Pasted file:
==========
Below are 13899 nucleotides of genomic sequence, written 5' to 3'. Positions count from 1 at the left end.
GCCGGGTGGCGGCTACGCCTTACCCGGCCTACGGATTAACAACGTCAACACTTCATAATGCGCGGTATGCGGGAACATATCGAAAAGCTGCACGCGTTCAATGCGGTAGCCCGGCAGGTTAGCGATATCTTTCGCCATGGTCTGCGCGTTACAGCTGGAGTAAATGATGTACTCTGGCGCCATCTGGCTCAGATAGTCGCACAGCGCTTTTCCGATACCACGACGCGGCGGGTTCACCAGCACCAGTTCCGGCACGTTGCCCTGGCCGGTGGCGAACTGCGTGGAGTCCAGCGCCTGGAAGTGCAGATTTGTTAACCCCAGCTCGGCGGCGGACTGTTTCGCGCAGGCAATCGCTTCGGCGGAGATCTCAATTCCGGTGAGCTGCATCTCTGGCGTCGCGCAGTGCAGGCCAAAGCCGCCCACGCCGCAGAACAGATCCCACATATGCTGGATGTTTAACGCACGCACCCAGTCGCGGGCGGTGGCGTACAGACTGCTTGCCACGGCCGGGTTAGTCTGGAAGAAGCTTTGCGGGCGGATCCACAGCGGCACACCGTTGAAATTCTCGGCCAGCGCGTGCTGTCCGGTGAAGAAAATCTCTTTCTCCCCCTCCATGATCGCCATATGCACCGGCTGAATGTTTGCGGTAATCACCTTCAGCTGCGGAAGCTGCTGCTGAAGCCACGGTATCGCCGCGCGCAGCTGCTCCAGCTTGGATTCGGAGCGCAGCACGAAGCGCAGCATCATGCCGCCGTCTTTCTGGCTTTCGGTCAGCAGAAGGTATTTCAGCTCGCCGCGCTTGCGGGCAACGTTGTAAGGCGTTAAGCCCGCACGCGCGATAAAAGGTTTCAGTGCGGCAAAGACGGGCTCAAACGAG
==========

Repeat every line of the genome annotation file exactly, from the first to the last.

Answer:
Below are 13899 nucleotides of genomic sequence, written 5' to 3'. Positions count from 1 at the left end.
GCCGGGTGGCGGCTACGCCTTACCCGGCCTACGGATTAACAACGTCAACACTTCATAATGCGCGGTATGCGGGAACATATCGAAAAGCTGCACGCGTTCAATGCGGTAGCCCGGCAGGTTAGCGATATCTTTCGCCATGGTCTGCGCGTTACAGCTGGAGTAAATGATGTACTCTGGCGCCATCTGGCTCAGATAGTCGCACAGCGCTTTTCCGATACCACGACGCGGCGGGTTCACCAGCACCAGTTCCGGCACGTTGCCCTGGCCGGTGGCGAACTGCGTGGAGTCCAGCGCCTGGAAGTGCAGATTTGTTAACCCCAGCTCGGCGGCGGACTGTTTCGCGCAGGCAATCGCTTCGGCGGAGATCTCAATTCCGGTGAGCTGCATCTCTGGCGTCGCGCAGTGCAGGCCAAAGCCGCCCACGCCGCAGAACAGATCCCACATATGCTGGATGTTTAACGCACGCACCCAGTCGCGGGCGGTGGCGTACAGACTGCTTGCCACGGCCGGGTTAGTCTGGAAGAAGCTTTGCGGGCGGATCCACAGCGGCACACCGTTGAAATTCTCGGCCAGCGCGTGCTGTCCGGTGAAGAAAATCTCTTTCTCCCCCTCCATGATCGCCATATGCACCGGCTGAATGTTTGCGGTAATCACCTTCAGCTGCGGAAGCTGCTGCTGAAGCCACGGTATCGCCGCGCGCAGCTGCTCCAGCTTGGATTCGGAGCGCAGCACGAAGCGCAGCATCATGCCGCCGTCTTTCTGGCTTTCGGTCAGCAGAAGGTATTTCAGCTCGCCGCGCTTGCGGGCAACGTTGTAAGGCGTTAAGCCCGCACGCGCGATAAAAGGTTTCAGTGCGGCAAAGACGGGCTCAAACGAG